"Thurs. 30. [Apr. 1863] ‑‑ The ship John J. Boyd sailed from Liverpool, with 763 (or 766) Saints, under the direction of William W. Cluff. The emigrants landed in New York June 1st, and arrived at Florence [Nebraska] June 12th."

Appendix C John J. Boyd Immigration company ;
from the Mormon Immigration Index.
1, A Compilation of General Voyage NotesC
2. A Brief History Of Henry Peter Jacobs
3. Autobiography of James Mills Paxton
4. Autobiography of John Lingren
5. Autobiography of Olaus Johnson
6. Journal of John Redington
7. Journal of Peter Olaff Thomassen
8. Letter Extract
9. Letter from William W. Cluff ‑ May 30, 1863
10. The Story of My Life of Mary Charlotte Jacobs Soffe

2. A Brief History Of Henry Peter Jacobs
Written by his daughter‑Pearl Jacobs Green‑Incidents given by Himself
I, Henry Peter Jacobs, was born 27th of July, 1851 in Heckenberga, Sweden, about 21 miles from Malmö, Sweden. Heckenberga is one of five islands surrounded by a large lake. The only entrance to this island was by a high stone bridge. It was a very beautiful mountainous country, with rich soil. I can well remember spending many days picking all kinds of wild berries in the mountains. The owner of this island lived in a beautiful mansion. My father had a life lease on a house and five acres of land on this island from which we gained a substantial living together with a job my father had in working in his landlord=s distillery.
There was a very fine school on this island, one side being enclosed by water. There was wonderful skating on the lake all during the winter weather.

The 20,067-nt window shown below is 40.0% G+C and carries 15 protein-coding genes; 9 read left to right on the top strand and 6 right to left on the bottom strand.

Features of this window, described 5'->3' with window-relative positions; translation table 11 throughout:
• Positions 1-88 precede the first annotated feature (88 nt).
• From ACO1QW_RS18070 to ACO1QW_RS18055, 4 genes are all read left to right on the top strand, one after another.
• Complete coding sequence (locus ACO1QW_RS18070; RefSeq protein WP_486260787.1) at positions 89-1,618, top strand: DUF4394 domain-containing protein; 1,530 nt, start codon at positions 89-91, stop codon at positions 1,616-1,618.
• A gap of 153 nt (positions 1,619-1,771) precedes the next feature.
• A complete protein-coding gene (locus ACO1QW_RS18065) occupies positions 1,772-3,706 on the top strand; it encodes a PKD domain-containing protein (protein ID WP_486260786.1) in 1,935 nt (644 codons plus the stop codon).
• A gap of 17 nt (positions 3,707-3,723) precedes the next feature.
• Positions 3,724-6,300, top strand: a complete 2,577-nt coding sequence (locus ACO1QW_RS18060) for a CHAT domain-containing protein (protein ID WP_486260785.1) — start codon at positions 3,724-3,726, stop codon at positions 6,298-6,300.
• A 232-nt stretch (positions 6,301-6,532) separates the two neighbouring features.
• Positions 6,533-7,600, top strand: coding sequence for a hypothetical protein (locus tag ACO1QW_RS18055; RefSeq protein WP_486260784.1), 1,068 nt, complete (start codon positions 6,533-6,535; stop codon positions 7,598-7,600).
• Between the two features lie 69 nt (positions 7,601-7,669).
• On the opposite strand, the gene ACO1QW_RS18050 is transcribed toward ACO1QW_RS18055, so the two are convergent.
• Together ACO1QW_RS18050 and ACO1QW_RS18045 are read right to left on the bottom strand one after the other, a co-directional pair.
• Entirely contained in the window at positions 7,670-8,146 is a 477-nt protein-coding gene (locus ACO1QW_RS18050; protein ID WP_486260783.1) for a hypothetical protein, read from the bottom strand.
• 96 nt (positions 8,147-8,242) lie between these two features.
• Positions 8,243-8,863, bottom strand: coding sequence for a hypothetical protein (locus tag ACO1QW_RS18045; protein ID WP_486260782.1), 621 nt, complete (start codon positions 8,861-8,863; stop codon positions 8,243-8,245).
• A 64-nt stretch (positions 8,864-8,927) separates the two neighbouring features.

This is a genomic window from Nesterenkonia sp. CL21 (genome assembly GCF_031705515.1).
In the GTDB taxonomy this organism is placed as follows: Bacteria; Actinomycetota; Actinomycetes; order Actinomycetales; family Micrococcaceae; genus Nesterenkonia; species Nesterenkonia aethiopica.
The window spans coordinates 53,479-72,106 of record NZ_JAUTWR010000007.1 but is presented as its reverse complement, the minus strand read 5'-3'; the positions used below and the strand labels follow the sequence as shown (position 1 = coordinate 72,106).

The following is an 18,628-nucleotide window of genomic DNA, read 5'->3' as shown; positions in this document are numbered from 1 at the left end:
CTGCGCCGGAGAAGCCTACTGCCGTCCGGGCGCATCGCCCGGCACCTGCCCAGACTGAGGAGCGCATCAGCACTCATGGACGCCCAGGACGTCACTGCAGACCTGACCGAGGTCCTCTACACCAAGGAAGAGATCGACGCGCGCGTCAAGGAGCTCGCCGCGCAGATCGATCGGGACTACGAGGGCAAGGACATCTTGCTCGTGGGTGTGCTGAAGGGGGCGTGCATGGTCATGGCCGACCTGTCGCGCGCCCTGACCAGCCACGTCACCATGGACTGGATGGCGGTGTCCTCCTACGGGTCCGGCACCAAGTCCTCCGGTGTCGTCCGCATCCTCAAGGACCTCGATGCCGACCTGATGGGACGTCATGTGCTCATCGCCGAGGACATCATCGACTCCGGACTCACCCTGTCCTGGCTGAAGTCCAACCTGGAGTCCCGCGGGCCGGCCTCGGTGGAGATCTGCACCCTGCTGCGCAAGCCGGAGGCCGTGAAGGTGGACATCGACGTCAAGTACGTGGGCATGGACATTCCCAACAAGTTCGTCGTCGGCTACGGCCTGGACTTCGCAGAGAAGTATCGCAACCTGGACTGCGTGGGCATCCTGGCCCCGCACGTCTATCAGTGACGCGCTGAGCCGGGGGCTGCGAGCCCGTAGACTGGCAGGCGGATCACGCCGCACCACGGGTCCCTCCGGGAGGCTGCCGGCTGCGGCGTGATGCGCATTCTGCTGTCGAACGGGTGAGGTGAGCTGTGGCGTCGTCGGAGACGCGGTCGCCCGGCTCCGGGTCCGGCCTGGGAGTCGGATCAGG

We were all happy and everything went well with us until father joined the Mormons. Two Mormon missionaries came on the island, and my father was very much interested in what they had to say, saying that that was just what he had been looking for. He joined the church and was baptized in the year 1854 in the Baltic Sea. Mother was baptized the following year. When I became eight years old I was also baptized in the Baltic Sea.
When the owner of the island heard that father had joined the Mormons he became very angry and had him discharged from his work at the distillery after 18 years of faithful service. He used his influence in seeing that he couldn't get any other kind of work, so it made it hard for us to eke out a living. One winter we lived mostly on potatoes. Out land wasn't all productive, some of it being quite rocky, and other parts swampy. The landlord took father to court to try to get the land lease away from him, but the verdict was against him. This made him all the more angry, and he tried hard to starve us out. [p.1]